The legislative changes to the Australian Screen Production Incentive (ASPI), which were first proposed in September 2020, have now passed through both houses of Parliament. The ASPI allows film and post-production companies to access generous tax rebates to fund Australian productions, by granting them fixed percentage refunds on a production’s total qualifying Australian expenditure (QAPE). The amended legislation will apply retrospectively to films commencing principal photography or post-production on or after 1 July 2021. As the ASPI is the Government’s biggest support for local film production and post-production, the newly legislated changes have been welcomed by those in the industry.
The aim of the reform was to ensure tax offsets effectively targeted areas that required support to encourage production and commercial distribution of quality Australian screen content.
This reform includes amendments that keep the minimum QAPE threshold at $500,000 for both Producer and post, digital and visual effects production (PDV offset). Some other amendments include an increase of the Producer Offset for non-feature length content from 20% to 30%, which is a welcome confirmation for many productions proceeding on the assumption it would be 30%. These threshold reforms are coupled with the announcement earlier that feature length Producer Offset would remain at 40%.
The Gallipoli clause, which allows production costs incurred in other countries to be claimed under Offset has been retained, and the 65 commercial hour cap on claiming QAPE has been removed for drama series. And rather than the originally proposed 30% cap on copyright acquisition, the present no cap on copyright acquisition was retained. This means a production company’s expenditure on copyright acquisition can continue to all be counted towards QAPE so long as the copyright material is held by a company resident in Australia.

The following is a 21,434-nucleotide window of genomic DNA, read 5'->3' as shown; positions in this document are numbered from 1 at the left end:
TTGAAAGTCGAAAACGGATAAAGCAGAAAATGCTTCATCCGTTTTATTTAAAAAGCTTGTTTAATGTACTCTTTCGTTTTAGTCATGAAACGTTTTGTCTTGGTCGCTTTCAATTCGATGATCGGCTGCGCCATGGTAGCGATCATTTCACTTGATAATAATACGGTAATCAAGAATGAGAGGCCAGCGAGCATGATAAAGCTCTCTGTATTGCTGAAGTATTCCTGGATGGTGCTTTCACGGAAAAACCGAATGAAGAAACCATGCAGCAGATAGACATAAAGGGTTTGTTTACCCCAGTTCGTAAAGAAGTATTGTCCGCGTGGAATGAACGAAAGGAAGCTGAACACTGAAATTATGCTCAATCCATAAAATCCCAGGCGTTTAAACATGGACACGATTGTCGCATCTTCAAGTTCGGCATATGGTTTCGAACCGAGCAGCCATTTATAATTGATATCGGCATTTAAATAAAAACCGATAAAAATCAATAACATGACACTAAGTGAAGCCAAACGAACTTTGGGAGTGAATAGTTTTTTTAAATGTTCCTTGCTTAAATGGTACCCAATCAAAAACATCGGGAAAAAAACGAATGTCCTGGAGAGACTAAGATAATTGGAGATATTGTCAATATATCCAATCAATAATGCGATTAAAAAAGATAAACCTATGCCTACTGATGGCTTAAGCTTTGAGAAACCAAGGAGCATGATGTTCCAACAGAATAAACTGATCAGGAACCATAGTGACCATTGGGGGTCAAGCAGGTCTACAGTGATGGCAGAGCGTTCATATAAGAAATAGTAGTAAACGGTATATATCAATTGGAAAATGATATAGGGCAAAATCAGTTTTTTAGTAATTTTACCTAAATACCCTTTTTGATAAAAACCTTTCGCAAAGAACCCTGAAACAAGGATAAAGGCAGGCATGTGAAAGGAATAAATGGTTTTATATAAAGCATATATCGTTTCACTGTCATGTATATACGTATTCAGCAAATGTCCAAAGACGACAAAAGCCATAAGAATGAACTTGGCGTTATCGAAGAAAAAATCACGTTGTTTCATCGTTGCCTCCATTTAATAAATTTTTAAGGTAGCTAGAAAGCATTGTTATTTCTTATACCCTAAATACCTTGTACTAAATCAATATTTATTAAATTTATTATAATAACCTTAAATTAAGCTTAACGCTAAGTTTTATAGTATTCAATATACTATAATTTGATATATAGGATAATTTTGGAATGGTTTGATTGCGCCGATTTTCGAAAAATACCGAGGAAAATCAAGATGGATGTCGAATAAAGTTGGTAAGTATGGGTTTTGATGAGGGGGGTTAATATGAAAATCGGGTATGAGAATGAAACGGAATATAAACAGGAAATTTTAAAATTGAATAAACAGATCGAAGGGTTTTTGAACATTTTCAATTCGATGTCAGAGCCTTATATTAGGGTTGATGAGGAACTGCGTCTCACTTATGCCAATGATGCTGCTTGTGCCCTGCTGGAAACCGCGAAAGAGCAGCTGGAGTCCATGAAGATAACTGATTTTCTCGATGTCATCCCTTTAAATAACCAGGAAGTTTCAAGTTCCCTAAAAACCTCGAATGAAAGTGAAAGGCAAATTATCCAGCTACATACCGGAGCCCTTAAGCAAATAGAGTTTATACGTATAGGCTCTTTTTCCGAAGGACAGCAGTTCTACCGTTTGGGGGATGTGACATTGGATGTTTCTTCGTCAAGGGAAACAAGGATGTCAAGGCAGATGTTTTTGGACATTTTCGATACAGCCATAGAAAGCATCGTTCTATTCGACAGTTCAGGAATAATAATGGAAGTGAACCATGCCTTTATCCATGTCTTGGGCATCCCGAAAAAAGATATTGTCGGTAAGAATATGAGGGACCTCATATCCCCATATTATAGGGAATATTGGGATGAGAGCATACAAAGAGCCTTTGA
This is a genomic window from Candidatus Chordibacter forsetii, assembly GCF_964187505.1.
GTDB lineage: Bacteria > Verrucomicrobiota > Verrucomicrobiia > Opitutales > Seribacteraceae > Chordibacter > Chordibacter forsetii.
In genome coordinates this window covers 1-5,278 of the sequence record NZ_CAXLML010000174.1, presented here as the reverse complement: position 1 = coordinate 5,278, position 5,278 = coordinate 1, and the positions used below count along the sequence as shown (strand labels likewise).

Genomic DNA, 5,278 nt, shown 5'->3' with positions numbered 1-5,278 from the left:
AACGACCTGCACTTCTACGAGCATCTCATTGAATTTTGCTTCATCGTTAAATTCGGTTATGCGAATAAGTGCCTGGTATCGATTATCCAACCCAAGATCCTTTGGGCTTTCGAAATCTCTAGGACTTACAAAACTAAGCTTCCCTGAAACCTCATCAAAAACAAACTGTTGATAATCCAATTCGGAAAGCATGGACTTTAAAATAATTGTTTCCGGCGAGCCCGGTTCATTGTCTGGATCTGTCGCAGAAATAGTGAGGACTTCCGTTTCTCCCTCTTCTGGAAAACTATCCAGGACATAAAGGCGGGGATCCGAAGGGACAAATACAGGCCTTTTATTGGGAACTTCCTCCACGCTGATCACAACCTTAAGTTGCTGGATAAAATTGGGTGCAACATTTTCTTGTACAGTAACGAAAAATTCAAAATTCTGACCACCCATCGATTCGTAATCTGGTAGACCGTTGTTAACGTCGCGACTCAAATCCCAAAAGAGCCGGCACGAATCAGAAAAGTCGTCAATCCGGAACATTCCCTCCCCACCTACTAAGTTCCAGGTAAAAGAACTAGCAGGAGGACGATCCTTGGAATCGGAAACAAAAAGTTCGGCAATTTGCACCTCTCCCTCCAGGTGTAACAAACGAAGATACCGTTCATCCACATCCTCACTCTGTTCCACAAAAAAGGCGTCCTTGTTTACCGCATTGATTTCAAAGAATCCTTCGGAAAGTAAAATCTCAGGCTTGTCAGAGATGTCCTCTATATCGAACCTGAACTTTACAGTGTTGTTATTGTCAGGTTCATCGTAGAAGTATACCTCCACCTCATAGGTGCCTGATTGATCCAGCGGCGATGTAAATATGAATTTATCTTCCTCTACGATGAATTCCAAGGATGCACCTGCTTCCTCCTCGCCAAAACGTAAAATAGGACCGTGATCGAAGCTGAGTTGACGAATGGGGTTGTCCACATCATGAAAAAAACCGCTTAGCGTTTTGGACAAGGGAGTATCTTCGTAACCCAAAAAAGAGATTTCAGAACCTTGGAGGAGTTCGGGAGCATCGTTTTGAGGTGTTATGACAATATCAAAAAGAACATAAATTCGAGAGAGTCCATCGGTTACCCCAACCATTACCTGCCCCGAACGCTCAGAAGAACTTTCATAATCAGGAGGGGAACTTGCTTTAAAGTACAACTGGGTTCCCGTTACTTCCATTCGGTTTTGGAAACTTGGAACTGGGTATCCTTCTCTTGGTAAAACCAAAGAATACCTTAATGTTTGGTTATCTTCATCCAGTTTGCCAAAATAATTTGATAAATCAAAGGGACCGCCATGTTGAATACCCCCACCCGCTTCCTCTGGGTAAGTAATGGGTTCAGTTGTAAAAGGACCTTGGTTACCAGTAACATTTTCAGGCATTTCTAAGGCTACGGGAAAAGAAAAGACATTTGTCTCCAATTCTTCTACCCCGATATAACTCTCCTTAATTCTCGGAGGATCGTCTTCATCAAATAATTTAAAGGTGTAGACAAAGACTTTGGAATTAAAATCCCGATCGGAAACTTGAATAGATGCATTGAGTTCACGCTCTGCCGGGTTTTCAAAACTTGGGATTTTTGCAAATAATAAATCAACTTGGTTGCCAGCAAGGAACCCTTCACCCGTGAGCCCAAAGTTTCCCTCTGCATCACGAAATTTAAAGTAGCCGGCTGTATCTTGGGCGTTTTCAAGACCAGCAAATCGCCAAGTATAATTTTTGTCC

The implication of these changes means that a wider range of producers can access financing support, which would have been narrowed in the QAPE threshold had been increased. For example, if the $1 million QAE threshold remained, it would disproportionately affect documentary makers, with only 42% of feature documentaries in the last 3 years receiving more than $1 million funding. This can be compared to 97% of narrative features, highlighting the disparity.
Furthermore, the removal of the Gallipoli clause would have made it harder to include international elements in Australian documentaries, which would become a disincentive to international funding and co- production partners and compromise factual narratives and integrity.
These reforms will help further sustain the Australian filmmaking industry and have already been widely recognised as a positive move forward by many prominent figures in the filmmaking business.